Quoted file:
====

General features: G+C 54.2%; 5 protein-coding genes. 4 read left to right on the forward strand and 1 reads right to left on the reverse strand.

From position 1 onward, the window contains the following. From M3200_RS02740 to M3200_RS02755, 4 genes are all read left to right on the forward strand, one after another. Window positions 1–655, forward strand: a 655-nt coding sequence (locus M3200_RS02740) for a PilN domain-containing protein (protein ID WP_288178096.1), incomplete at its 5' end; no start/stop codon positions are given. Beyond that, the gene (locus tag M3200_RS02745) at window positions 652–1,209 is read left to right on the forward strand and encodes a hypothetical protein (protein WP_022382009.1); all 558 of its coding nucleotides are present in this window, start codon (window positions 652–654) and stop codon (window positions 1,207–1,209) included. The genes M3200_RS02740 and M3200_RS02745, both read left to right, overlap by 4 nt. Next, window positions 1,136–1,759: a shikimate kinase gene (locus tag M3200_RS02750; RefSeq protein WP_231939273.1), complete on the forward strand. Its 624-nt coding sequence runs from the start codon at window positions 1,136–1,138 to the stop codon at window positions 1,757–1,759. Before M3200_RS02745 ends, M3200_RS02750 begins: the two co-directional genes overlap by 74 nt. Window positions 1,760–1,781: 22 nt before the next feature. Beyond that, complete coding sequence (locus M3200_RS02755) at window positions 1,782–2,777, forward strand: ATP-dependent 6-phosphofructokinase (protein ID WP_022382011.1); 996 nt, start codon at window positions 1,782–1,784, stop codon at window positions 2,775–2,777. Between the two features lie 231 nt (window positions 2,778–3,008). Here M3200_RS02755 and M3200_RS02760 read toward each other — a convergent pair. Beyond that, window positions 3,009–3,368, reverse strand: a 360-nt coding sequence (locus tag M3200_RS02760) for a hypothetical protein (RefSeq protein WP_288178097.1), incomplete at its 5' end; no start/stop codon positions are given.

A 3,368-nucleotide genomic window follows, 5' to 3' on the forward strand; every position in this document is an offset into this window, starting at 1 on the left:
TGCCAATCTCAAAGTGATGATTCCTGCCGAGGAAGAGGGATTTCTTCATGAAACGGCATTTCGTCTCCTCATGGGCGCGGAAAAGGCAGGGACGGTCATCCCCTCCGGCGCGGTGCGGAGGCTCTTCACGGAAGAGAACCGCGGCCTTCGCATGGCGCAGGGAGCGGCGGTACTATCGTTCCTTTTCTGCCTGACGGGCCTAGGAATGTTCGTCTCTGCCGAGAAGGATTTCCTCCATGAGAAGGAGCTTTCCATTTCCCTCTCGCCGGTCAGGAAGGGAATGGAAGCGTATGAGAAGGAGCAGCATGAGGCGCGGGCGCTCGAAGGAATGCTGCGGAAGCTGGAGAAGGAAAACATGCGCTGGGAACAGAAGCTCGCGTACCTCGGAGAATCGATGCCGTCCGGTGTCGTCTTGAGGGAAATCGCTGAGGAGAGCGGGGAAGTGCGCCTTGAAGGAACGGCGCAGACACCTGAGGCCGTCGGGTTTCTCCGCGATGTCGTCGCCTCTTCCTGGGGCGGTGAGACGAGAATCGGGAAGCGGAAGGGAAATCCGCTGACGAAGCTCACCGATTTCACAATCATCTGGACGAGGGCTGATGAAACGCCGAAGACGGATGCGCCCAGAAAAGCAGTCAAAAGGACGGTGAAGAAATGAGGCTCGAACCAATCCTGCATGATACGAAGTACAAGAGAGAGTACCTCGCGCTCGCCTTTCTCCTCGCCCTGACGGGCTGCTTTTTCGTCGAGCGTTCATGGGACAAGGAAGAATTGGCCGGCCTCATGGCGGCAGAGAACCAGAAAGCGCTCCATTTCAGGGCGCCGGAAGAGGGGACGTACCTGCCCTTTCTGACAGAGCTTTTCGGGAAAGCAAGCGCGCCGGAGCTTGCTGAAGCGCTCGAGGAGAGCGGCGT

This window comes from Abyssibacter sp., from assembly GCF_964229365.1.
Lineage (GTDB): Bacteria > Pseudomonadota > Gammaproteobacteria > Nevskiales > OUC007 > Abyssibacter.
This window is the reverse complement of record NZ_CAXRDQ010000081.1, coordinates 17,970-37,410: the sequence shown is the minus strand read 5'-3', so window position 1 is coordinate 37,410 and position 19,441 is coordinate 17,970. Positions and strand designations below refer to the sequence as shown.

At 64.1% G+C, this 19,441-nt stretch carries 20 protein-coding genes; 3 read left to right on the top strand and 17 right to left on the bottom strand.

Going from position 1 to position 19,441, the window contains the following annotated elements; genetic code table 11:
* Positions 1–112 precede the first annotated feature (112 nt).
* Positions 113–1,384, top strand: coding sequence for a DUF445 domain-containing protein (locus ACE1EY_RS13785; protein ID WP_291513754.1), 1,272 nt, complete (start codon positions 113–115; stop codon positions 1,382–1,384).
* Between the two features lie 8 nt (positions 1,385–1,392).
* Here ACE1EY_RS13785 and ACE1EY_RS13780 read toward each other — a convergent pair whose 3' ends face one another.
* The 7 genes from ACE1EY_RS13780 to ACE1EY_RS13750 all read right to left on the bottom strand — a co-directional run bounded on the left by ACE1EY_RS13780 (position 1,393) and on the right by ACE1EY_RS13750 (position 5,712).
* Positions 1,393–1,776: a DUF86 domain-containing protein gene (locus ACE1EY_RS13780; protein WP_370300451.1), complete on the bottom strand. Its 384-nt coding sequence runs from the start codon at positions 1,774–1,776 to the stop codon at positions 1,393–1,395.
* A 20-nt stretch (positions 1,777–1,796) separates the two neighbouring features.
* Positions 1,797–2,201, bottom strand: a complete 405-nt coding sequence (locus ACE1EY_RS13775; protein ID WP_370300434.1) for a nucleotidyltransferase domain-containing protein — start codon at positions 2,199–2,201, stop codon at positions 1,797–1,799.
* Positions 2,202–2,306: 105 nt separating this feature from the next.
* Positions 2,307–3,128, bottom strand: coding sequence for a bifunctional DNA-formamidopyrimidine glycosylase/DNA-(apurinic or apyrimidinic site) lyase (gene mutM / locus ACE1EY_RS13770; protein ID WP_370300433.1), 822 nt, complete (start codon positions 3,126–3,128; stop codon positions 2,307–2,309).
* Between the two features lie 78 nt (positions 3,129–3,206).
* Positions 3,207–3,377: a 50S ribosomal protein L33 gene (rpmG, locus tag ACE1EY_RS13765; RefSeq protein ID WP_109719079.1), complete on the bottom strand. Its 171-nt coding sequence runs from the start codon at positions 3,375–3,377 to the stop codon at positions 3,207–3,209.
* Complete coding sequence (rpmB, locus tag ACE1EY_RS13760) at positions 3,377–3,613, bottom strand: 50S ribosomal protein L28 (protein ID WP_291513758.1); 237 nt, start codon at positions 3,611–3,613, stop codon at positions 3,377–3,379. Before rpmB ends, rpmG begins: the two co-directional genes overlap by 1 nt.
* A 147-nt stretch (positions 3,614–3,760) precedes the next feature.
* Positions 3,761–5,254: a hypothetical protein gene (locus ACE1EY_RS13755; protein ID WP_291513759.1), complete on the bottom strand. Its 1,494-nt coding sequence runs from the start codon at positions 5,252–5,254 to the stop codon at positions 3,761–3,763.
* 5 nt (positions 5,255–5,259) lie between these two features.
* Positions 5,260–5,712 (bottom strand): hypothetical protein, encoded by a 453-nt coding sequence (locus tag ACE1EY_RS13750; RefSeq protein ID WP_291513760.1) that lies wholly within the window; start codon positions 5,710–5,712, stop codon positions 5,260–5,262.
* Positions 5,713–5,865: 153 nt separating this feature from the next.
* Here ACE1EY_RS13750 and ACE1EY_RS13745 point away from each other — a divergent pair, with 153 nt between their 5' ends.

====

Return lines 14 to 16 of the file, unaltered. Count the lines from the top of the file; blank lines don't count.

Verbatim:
* The 7 genes from ACE1EY_RS13780 to ACE1EY_RS13750 all read right to left on the bottom strand — a co-directional run bounded on the left by ACE1EY_RS13780 (position 1,393) and on the right by ACE1EY_RS13750 (position 5,712).
* Positions 1,393–1,776: a DUF86 domain-containing protein gene (locus ACE1EY_RS13780; protein WP_370300451.1), complete on the bottom strand. Its 384-nt coding sequence runs from the start codon at positions 1,774–1,776 to the stop codon at positions 1,393–1,395.
* A 20-nt stretch (positions 1,777–1,796) separates the two neighbouring features.